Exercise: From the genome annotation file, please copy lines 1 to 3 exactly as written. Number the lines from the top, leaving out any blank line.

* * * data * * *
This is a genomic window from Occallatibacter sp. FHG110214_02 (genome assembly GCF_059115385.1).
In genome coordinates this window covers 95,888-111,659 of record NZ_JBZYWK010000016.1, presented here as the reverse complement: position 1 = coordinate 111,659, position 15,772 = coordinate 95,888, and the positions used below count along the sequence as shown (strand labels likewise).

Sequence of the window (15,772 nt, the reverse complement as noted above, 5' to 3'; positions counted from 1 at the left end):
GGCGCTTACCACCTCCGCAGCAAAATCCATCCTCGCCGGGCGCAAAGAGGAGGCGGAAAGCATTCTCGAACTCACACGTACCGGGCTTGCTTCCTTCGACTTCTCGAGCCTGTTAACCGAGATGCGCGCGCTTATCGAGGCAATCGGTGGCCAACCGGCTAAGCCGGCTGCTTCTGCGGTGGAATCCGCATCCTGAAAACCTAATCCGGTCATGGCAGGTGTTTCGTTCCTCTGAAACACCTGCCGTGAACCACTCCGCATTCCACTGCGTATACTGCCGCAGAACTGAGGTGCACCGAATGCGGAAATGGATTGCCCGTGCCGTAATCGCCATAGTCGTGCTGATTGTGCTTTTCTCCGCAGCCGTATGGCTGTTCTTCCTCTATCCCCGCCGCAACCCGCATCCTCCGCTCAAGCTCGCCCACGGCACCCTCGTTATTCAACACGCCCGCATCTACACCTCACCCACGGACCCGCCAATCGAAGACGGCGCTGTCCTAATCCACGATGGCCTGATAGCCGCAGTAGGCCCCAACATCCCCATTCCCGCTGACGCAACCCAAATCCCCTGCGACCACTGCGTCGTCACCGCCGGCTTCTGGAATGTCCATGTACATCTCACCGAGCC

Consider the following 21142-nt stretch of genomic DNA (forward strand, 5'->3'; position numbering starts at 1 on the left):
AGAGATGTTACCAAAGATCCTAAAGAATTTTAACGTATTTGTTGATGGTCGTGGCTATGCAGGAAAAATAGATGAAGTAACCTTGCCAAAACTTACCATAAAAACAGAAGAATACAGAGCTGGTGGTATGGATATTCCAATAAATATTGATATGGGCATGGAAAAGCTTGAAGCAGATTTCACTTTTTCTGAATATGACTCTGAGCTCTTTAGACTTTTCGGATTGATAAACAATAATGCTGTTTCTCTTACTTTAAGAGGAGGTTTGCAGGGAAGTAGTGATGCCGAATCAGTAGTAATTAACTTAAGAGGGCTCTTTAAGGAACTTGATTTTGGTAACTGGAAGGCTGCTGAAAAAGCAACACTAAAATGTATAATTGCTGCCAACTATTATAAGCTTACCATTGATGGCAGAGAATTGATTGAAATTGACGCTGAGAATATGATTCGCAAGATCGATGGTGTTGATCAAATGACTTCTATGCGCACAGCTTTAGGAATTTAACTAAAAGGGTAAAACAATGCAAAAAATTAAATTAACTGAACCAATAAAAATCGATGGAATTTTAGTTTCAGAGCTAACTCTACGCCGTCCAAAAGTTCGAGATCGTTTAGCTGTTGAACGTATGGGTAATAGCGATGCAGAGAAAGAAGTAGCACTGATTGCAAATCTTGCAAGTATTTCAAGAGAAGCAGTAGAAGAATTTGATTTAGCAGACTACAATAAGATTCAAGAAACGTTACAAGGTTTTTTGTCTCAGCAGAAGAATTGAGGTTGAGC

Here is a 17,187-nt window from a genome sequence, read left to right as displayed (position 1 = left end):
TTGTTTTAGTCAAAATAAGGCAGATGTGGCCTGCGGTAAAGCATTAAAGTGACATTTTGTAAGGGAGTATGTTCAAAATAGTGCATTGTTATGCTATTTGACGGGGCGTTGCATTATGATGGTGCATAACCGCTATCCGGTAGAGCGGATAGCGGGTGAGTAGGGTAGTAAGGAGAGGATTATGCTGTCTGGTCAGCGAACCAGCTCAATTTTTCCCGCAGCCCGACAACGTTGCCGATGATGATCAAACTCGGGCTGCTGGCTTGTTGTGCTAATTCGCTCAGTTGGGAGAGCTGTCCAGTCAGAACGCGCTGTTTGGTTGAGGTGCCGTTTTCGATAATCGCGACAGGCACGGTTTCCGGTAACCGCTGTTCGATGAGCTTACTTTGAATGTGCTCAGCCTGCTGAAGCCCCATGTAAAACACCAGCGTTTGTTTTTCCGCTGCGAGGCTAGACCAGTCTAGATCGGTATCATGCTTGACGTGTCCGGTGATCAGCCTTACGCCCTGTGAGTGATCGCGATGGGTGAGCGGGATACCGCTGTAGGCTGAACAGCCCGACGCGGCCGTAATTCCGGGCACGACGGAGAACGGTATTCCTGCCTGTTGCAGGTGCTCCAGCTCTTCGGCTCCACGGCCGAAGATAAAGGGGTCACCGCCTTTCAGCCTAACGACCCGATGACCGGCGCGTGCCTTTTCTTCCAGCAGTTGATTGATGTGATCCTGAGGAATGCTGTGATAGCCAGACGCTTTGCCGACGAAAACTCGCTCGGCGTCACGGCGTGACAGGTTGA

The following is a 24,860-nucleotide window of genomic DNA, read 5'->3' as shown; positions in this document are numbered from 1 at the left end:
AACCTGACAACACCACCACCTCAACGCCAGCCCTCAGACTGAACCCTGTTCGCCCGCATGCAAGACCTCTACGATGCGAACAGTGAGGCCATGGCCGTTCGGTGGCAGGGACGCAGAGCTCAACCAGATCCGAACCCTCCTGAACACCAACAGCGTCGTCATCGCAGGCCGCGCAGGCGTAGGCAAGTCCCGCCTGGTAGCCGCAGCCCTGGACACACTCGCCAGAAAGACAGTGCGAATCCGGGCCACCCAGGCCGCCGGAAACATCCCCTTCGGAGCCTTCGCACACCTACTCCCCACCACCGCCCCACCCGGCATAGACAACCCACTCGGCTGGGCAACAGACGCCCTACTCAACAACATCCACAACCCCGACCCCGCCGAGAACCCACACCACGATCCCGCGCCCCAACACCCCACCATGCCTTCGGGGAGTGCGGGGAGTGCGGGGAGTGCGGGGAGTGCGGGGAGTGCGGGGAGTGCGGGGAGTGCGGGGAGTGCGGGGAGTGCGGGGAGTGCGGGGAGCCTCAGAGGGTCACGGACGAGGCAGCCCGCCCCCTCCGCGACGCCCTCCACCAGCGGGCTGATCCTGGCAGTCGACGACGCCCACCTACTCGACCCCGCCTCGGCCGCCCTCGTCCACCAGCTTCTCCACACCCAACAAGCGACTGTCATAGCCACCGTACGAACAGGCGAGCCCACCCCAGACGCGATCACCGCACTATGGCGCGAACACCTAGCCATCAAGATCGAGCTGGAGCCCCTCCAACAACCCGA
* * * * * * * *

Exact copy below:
This is a genomic window from Occallatibacter sp. FHG110214_02 (genome assembly GCF_059115385.1).
In genome coordinates this window covers 95,888-111,659 of record NZ_JBZYWK010000016.1, presented here as the reverse complement: position 1 = coordinate 111,659, position 15,772 = coordinate 95,888, and the positions used below count along the sequence as shown (strand labels likewise).

Sequence of the window (15,772 nt, the reverse complement as noted above, 5' to 3'; positions counted from 1 at the left end):